California has a large population of 38.8 million. For comparison Canada has 35.1 million residents distributed among its 10 provinces and the New England states house 14.7 million yankees in six states. With such a large population it is not surprising that the state has several regions with distinct cultures. This in itself is not sufficient merit to split up the state. One of the wonders of a liberal republican form of government is that diverse populations can coexist so long as they are treated equally before the law and have the freedom to exercise their various cultures. The problem is when these cultural differences lead to different public policy demands.
Consider for example the issue of abortion. In most matters of religion it is sufficient to allow different faiths to practice their beliefs so long as they keep to themselves. Why should non-Jews care if Jews must follow kosher dietary restrictions? The same cannot be done with abortion though. Those who believe, often due to their religious inclinations, that abortion is murder cannot tolerate its practice among those of other faiths or atheists. What is to be done?
One option would be to break up California. Although those on both sides of the abortion debate exist across California, there is also quite a bit of spatial correlation. See here. The Central Valley and Inland Empire counties both have significant portions of their populations favoring abortion limitations. Both regions also have low support for same sex marriage, see here, so it is safe to assume that their cultural differences with the rest of California is not on just one issue but several important public policies.
I would caution those who propose splitting up California between its inland and coastal regions. Both the Central Valley and Inland Empire may be culturally conservative, but the inland northern counties do not seem to fall in line. Nor would I recommend the Coastal/Inland split for those concerned about partisanship, see here. The San Francisco Bay Area, Northern Coast and Los Angeles are liberal strongholds but the Central Coast and Orange-San Diego region aren’t.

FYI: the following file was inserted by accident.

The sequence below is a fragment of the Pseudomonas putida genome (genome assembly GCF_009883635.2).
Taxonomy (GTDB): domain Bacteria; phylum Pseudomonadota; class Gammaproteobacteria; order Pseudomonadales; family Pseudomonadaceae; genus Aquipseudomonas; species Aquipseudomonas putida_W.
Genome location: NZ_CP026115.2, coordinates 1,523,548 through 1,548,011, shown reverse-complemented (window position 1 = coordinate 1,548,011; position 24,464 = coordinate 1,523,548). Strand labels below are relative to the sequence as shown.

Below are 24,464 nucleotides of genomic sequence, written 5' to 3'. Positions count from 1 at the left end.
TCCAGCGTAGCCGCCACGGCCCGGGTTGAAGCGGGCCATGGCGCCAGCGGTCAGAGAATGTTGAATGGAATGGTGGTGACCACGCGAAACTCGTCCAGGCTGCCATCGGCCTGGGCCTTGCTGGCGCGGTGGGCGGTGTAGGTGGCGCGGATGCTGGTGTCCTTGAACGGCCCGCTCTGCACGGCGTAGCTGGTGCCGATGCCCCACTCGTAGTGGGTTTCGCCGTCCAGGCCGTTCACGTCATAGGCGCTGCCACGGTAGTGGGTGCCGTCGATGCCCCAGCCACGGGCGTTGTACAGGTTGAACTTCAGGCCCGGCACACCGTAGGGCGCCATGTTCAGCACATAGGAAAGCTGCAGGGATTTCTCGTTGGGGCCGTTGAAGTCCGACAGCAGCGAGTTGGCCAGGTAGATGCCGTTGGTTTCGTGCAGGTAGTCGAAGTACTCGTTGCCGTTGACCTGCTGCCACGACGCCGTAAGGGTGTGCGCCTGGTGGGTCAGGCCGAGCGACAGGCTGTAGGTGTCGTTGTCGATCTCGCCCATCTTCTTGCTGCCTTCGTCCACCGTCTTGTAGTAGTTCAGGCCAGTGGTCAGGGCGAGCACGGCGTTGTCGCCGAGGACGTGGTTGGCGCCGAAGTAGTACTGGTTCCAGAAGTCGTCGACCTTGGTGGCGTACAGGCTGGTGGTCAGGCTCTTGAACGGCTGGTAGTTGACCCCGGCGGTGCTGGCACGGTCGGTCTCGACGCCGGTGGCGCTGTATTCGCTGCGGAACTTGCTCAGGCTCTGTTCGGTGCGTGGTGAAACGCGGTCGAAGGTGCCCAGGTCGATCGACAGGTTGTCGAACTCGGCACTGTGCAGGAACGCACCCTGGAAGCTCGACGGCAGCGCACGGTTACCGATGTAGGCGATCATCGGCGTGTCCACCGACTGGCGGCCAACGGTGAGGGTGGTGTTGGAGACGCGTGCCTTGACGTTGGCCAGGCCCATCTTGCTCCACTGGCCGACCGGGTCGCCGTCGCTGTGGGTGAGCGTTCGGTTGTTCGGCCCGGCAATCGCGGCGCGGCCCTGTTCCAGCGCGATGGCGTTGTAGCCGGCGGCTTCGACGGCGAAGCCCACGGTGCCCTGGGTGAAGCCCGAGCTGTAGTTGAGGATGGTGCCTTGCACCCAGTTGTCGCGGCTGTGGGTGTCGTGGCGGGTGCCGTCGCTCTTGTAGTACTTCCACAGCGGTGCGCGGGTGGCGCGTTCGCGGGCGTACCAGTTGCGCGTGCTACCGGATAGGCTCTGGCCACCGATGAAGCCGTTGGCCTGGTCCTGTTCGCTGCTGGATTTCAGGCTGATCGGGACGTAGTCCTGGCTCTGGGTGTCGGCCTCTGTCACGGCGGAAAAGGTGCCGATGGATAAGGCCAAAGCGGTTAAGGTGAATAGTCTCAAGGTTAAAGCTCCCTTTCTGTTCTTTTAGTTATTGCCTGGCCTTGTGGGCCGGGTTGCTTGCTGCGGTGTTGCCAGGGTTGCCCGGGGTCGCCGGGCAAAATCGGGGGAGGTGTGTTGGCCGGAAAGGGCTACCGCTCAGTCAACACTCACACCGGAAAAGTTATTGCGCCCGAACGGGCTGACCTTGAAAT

Similarly a North/South split would do little to help address regional cultural differences. The North/South split would usually split the state apart at San Luis Obispo-Kern-San Bernardino county lines. This would lead to the conservative Central Valley being lumped into the same state as ultra-liberal San Francisco. Meanwhile the Inland Empire and Orange-San Diego counties would find themselves sharing a state with blue Los Angeles.
What would be a good split then?
I personally favor the creation of four new states. Jefferson (the northern coastal and inland counties), San Francisco (the bay area states), Los Angeles (LA County), Central Valley (everything between Fresno and Bakersfield roughly) and the rest of southern California.
Given that any division would have to be approved by Congress the new states of Jefferson, San Francisco, and Los Angeles would have to be gerrymandered in such a way as to ensure they are blue states and maintain as many electoral votes from old California as possible. The Central Coast would likely be gobbled up between LA and San Francisco. This gerrymandering would be needed to get Democrat votes who would otherwise be against losing all those electoral votes. Although Democrats would get two more seats in the Senate the Republicans could favor the deal in order to sweep extra electoral votes from the Central Valley and Southern California.
Although the split would be less than perfect, it would still grant greater say over public policy to the conservation counties.
Thoughts? Further maps on Californian public policy opinions can be found here.
P.S. In regards to the water issue, I like to think that the split of California would lead to a revision of the Colorado River Compact and related laws in order to create a more market oriented process for water allocation. I can dream can’t I?